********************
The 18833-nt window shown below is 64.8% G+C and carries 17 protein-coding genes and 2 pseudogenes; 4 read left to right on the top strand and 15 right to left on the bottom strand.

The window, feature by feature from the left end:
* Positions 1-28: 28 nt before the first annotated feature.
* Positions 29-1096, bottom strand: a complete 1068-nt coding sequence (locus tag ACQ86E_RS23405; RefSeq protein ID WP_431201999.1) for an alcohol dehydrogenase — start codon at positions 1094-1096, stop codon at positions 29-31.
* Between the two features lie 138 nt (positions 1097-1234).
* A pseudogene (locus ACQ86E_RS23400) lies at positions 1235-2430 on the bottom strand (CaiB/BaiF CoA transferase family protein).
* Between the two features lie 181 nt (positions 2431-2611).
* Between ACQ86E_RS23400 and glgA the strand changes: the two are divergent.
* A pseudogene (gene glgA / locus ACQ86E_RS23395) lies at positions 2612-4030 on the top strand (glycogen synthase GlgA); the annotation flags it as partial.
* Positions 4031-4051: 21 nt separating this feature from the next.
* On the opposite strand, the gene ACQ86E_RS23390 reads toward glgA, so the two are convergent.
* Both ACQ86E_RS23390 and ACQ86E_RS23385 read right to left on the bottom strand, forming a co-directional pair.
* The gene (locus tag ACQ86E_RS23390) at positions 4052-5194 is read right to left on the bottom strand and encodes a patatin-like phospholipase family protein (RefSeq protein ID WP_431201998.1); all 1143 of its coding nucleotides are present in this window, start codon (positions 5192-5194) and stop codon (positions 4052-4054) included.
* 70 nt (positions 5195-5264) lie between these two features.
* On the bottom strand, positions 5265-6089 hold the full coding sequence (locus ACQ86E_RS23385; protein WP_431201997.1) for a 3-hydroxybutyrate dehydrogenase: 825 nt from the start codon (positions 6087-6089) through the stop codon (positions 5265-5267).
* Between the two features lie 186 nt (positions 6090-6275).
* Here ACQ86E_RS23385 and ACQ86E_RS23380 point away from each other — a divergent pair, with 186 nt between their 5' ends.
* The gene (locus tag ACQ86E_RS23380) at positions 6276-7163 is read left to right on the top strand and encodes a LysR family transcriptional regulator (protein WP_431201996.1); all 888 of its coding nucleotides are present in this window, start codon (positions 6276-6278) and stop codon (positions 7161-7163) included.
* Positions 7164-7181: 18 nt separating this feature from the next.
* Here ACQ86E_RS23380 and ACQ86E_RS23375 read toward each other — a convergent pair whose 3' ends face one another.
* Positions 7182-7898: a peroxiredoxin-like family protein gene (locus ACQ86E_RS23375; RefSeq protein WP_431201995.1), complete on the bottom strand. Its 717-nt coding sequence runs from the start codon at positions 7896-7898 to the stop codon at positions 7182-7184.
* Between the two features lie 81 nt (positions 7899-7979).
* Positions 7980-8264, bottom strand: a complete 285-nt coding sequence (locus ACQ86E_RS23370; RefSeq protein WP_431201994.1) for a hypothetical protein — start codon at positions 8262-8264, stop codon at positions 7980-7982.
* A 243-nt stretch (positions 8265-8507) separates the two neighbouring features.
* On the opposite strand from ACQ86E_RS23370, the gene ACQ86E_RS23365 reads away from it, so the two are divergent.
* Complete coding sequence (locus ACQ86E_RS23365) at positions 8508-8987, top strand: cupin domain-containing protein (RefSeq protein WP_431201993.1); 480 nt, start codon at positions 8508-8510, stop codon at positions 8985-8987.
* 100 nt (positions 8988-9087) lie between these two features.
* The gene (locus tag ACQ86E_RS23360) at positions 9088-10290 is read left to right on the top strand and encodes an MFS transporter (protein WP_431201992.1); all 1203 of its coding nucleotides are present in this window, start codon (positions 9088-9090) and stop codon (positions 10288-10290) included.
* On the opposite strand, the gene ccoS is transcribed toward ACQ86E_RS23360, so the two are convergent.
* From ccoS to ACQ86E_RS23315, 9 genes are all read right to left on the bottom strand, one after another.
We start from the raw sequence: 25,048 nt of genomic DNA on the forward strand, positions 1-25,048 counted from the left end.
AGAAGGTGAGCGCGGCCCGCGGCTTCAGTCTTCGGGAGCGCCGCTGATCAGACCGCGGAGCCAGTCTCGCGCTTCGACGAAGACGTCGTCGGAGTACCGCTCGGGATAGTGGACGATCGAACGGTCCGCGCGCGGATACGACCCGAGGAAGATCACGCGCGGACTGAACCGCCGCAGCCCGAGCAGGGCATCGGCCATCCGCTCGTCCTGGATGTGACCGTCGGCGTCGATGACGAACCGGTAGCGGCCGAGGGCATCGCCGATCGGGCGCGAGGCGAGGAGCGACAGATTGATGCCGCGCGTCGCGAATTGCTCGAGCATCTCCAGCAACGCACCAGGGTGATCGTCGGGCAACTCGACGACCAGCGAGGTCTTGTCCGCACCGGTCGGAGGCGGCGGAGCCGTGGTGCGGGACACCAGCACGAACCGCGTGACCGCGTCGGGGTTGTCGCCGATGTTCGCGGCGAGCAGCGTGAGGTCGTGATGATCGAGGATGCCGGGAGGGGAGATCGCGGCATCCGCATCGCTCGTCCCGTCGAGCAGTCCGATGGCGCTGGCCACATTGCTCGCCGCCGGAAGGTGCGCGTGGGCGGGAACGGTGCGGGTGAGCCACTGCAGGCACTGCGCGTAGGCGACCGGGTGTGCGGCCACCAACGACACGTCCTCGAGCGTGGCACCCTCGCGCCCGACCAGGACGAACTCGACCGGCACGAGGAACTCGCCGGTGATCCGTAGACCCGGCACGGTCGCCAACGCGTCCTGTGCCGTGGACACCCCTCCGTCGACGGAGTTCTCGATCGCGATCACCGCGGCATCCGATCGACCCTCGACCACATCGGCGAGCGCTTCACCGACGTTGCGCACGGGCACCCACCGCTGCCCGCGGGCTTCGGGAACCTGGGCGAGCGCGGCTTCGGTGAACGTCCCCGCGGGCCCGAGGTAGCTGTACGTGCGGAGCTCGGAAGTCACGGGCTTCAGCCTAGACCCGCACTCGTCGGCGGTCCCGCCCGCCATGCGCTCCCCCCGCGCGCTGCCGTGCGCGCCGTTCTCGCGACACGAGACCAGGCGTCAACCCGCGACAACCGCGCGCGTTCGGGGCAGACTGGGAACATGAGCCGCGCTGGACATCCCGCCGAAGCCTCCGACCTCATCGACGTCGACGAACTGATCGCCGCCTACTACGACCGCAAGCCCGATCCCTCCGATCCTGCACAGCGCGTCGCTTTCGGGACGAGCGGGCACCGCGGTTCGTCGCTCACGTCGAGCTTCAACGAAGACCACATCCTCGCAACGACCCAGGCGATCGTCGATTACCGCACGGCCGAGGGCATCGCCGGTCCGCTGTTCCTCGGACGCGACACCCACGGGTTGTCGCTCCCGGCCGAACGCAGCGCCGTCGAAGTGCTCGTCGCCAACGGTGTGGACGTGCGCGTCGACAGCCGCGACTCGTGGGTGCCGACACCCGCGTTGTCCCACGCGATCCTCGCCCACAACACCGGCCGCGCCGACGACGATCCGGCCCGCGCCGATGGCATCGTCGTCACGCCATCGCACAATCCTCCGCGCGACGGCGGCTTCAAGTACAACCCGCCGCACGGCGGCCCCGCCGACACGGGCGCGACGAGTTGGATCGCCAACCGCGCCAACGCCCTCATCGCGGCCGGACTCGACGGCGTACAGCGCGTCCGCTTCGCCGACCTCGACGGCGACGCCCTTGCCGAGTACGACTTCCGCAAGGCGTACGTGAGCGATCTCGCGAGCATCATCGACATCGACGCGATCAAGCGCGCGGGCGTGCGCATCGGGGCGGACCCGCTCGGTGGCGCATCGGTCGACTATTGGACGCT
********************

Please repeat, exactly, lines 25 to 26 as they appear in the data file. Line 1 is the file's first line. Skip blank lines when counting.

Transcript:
* On the opposite strand from ACQ86E_RS23370, the gene ACQ86E_RS23365 reads away from it, so the two are divergent.
* Complete coding sequence (locus ACQ86E_RS23365) at positions 8508-8987, top strand: cupin domain-containing protein (RefSeq protein WP_431201993.1); 480 nt, start codon at positions 8508-8510, stop codon at positions 8985-8987.